May 21, 2014 in Scholarship, Tax | Permalink | Comments (0)

Schumacher: Magnifying Tax Deterrence by Prosecuting Professionals

Scott A. Schumacher (University of Washington), Magnifying Deterrence by Prosecuting Professionals, 89 Ind. L.J. 511 (2014):

This article examines the recent series of criminal prosecutions against tax professionals and offshore bankers. These criminal cases, brought against the largest Swiss bank (UBS), the oldest Swiss bank (Wegelin), one of the largest accounting firms in the world (KPMG), as well as numerous lawyers and accountants, was a dramatic shift for the U.S. Department of Justice. After decades of tolerating abusive tax shelters and tax haven banks, the Government changed its policy. However, rather than indicting the individuals and corporations who invested in tax shelters or hid money in offshore accounts, the Justice Department indicted the lawyers, accountants, and bankers who advised them. This article will analyze those prosecutions from a theoretical, historical, and practical perspective, and will examine the impact the new prosecution policy will have on the legal professional, the tax system, and international relations.

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May 21, 2014 in Scholarship, Tax | Permalink | Comments (0)

Monahan Presents The Law and Politics of Public Pensions Today at ALI Annual Meeting

ALIAmy B. Monahan (Minnesota), co-recipient of the American Law Institute's 2013 Young Scholars Medal for "early-career law professors whose work is relevant to the real world and has the potential to influence improvements in the law," will present The Law and Politics of Public Pensions at ALI's 2014 Annual Meeting today in Washington, D.C. She will be introduced by Goodwin Liu, California Supreme Court Justice and Chair of our Young Scholars Medal Committee.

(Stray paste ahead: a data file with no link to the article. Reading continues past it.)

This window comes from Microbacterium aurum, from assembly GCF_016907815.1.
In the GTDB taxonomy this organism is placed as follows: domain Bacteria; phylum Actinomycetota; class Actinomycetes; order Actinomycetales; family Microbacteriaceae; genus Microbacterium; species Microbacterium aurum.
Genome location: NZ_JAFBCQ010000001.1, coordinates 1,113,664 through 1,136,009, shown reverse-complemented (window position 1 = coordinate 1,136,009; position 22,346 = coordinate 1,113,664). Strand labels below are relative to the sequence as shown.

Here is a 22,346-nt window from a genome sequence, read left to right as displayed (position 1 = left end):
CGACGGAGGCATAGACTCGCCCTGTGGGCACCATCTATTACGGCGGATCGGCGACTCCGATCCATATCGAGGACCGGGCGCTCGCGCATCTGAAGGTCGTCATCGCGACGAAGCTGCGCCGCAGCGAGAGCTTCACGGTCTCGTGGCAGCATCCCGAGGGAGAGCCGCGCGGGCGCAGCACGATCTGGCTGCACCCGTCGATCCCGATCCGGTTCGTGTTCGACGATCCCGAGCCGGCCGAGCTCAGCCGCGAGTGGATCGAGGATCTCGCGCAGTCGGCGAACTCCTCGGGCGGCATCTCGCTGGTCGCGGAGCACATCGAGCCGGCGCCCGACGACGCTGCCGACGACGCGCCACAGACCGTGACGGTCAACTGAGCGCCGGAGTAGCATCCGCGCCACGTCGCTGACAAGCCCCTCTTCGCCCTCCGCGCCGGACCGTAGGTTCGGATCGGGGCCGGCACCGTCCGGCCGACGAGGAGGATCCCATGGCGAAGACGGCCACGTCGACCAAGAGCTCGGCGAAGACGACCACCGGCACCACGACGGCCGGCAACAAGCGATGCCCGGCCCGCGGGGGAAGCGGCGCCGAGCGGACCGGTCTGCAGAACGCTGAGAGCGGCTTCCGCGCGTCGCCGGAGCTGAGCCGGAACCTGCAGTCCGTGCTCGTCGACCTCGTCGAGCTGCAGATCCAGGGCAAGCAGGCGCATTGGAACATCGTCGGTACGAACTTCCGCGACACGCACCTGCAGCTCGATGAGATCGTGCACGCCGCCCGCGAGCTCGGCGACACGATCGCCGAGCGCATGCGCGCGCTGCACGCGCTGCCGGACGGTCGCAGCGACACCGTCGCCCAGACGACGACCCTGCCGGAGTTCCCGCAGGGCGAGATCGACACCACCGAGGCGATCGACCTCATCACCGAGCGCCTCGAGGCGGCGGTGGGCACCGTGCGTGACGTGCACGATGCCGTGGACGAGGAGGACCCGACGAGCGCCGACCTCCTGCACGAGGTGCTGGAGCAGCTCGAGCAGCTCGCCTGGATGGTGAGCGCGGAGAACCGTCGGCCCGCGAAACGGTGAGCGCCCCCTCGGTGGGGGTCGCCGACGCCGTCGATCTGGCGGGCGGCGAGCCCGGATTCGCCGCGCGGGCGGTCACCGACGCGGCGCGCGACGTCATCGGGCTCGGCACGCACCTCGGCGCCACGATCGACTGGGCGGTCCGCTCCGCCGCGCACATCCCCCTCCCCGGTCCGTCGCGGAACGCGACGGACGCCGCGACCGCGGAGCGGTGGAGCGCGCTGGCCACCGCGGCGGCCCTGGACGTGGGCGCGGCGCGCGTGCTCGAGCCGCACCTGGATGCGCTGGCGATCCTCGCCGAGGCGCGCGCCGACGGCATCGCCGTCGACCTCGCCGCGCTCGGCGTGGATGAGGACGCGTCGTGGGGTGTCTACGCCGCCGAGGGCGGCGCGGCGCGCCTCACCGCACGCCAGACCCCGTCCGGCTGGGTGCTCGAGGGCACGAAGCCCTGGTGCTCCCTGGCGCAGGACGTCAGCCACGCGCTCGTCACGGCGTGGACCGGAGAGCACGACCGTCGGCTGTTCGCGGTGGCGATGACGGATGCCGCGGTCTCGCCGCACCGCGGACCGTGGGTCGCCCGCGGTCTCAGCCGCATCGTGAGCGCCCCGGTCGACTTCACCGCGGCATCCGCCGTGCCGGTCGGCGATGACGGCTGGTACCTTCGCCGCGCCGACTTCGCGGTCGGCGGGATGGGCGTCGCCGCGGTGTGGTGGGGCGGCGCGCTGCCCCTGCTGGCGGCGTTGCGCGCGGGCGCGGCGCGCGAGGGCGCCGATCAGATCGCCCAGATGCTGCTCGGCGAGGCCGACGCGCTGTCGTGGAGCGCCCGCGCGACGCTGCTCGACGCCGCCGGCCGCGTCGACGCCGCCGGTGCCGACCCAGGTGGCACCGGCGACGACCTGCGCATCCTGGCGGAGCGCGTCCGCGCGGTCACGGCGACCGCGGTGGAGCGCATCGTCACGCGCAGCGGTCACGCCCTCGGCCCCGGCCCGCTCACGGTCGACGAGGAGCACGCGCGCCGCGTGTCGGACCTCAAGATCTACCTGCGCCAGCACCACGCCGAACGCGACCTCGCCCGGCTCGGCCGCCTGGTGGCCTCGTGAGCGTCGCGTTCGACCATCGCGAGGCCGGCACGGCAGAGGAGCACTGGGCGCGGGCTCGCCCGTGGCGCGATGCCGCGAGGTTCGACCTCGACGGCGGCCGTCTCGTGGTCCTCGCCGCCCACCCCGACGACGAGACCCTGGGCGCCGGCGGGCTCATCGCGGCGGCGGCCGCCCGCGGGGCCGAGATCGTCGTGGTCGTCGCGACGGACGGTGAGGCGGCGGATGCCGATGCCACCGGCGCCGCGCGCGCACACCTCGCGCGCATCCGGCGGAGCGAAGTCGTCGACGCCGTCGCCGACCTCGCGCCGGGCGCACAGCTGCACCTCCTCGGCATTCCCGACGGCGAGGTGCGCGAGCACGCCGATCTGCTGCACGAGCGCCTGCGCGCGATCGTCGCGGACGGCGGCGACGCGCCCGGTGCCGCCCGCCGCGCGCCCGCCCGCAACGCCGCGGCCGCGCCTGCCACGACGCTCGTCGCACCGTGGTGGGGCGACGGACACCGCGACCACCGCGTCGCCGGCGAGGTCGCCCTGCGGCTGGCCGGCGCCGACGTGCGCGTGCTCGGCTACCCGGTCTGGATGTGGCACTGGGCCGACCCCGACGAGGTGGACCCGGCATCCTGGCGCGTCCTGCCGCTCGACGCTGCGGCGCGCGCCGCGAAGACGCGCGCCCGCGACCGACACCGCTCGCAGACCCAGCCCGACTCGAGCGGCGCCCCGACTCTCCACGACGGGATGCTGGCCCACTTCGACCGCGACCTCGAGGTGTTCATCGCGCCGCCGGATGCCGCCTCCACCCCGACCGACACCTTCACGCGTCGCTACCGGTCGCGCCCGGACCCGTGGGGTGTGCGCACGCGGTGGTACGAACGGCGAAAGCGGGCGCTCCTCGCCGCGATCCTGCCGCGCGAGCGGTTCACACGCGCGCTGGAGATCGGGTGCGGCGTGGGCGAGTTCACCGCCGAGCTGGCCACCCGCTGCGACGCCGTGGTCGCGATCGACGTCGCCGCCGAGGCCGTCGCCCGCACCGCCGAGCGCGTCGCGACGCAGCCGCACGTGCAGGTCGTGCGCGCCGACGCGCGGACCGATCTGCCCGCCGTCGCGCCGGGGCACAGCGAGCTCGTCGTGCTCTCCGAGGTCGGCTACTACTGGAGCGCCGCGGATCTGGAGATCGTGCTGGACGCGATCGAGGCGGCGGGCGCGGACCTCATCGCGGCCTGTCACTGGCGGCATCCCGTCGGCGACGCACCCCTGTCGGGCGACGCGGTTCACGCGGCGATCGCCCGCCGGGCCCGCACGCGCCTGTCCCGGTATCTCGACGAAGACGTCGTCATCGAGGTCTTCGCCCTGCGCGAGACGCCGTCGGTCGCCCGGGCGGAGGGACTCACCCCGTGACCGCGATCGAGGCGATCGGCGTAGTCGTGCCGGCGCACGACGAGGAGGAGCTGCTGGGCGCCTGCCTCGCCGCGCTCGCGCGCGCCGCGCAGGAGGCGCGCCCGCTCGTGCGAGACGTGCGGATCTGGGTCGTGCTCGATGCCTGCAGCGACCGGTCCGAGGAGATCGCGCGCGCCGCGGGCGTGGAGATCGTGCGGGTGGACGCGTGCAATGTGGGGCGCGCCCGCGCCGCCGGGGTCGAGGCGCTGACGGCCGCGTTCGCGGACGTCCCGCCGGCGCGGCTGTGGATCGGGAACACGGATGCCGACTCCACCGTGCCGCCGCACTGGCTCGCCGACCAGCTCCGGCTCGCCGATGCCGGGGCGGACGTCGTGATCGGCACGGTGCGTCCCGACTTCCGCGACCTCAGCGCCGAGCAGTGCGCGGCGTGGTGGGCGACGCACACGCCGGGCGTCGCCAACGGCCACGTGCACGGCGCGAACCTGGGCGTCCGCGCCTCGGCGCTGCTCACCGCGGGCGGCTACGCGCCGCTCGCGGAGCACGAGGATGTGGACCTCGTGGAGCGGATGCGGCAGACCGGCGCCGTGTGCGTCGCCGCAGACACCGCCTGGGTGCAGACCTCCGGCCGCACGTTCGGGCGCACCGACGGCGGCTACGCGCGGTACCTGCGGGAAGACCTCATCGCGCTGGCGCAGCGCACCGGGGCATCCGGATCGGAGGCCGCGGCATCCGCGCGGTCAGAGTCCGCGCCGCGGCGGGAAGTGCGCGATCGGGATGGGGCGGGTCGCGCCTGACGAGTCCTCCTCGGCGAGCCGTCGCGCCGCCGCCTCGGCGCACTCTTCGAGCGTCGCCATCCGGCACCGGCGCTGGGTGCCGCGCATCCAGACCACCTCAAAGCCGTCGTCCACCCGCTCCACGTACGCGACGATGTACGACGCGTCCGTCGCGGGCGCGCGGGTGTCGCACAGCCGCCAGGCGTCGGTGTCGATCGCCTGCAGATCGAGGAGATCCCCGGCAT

(Hat Tip: Francine Lipman.)

May 21, 2014 in Conferences, Legal Education, Scholarship, Tax | Permalink | Comments (0)

AALS Call for Papers: IRS Oversight of Tax-Exempt Organizations

AALS 2014The AALS Section on Nonprofit and Philanthropy Law and the AALS Section on Taxation (Co-Sponsor) have issued a Call for Paper Proposals for a 2015 Annual Meeting Section Panel on IRS Oversight of Charitable and Other Exempt Organizations – Broken? Fixable?:

Proposed papers might address: the role of the IRS in overseeing specific aspects of tax-exempt nonprofit organizations, such as political activity or governance; the relative strengths and weaknesses of IRS oversight compared to oversight by other actors, including state attorneys general and private, self-regulating bodies; the effect of the late-1990s reorganization of the IRS on its ability to oversee tax-exempt nonprofit organizations; or the overlapping jurisdictions of the IRS with other federal agencies that oversee aspects of nonprofit organizations, such as the Federal Election Commission, the Federal Trade Commission, and the Department of Education.